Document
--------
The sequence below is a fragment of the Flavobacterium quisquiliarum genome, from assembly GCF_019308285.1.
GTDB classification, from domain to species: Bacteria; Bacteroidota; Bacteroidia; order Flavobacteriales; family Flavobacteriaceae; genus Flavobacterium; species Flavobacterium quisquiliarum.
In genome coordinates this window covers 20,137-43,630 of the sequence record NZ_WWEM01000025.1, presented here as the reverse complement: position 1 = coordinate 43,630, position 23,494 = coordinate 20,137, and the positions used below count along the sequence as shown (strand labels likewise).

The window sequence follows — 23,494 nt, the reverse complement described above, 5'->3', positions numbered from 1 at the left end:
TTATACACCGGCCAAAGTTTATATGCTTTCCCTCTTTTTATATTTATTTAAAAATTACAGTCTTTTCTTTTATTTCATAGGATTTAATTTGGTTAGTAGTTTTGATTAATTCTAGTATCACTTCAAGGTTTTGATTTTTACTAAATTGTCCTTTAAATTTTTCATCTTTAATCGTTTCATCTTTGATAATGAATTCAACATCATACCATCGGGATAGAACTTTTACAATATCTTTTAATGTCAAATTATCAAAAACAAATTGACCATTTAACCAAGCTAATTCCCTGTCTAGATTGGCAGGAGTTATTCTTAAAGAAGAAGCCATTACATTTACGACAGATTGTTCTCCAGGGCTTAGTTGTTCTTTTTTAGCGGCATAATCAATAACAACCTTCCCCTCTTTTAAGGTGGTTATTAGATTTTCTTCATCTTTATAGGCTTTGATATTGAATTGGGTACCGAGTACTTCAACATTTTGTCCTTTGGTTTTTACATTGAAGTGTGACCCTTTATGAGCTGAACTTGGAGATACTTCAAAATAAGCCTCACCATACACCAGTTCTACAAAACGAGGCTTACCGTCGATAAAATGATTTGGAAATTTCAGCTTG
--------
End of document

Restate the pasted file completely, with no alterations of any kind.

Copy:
The sequence below is a fragment of the Flavobacterium quisquiliarum genome, from assembly GCF_019308285.1.
GTDB classification, from domain to species: Bacteria; Bacteroidota; Bacteroidia; order Flavobacteriales; family Flavobacteriaceae; genus Flavobacterium; species Flavobacterium quisquiliarum.
In genome coordinates this window covers 20,137-43,630 of the sequence record NZ_WWEM01000025.1, presented here as the reverse complement: position 1 = coordinate 43,630, position 23,494 = coordinate 20,137, and the positions used below count along the sequence as shown (strand labels likewise).

The window sequence follows — 23,494 nt, the reverse complement described above, 5'->3', positions numbered from 1 at the left end:
TTATACACCGGCCAAAGTTTATATGCTTTCCCTCTTTTTATATTTATTTAAAAATTACAGTCTTTTCTTTTATTTCATAGGATTTAATTTGGTTAGTAGTTTTGATTAATTCTAGTATCACTTCAAGGTTTTGATTTTTACTAAATTGTCCTTTAAATTTTTCATCTTTAATCGTTTCATCTTTGATAATGAATTCAACATCATACCATCGGGATAGAACTTTTACAATATCTTTTAATGTCAAATTATCAAAAACAAATTGACCATTTAACCAAGCTAATTCCCTGTCTAGATTGGCAGGAGTTATTCTTAAAGAAGAAGCCATTACATTTACGACAGATTGTTCTCCAGGGCTTAGTTGTTCTTTTTTAGCGGCATAATCAATAACAACCTTCCCCTCTTTTAAGGTGGTTATTAGATTTTCTTCATCTTTATAGGCTTTGATATTGAATTGGGTACCGAGTACTTCAACATTTTGTCCTTTGGTTTTTACATTGAAGTGTGACCCTTTATGAGCTGAACTTGGAGATACTTCAAAATAAGCCTCACCATACACCAGTTCTACAAAACGAGGCTTACCGTCGATAAAATGATTTGGAAATTTCAGCTTG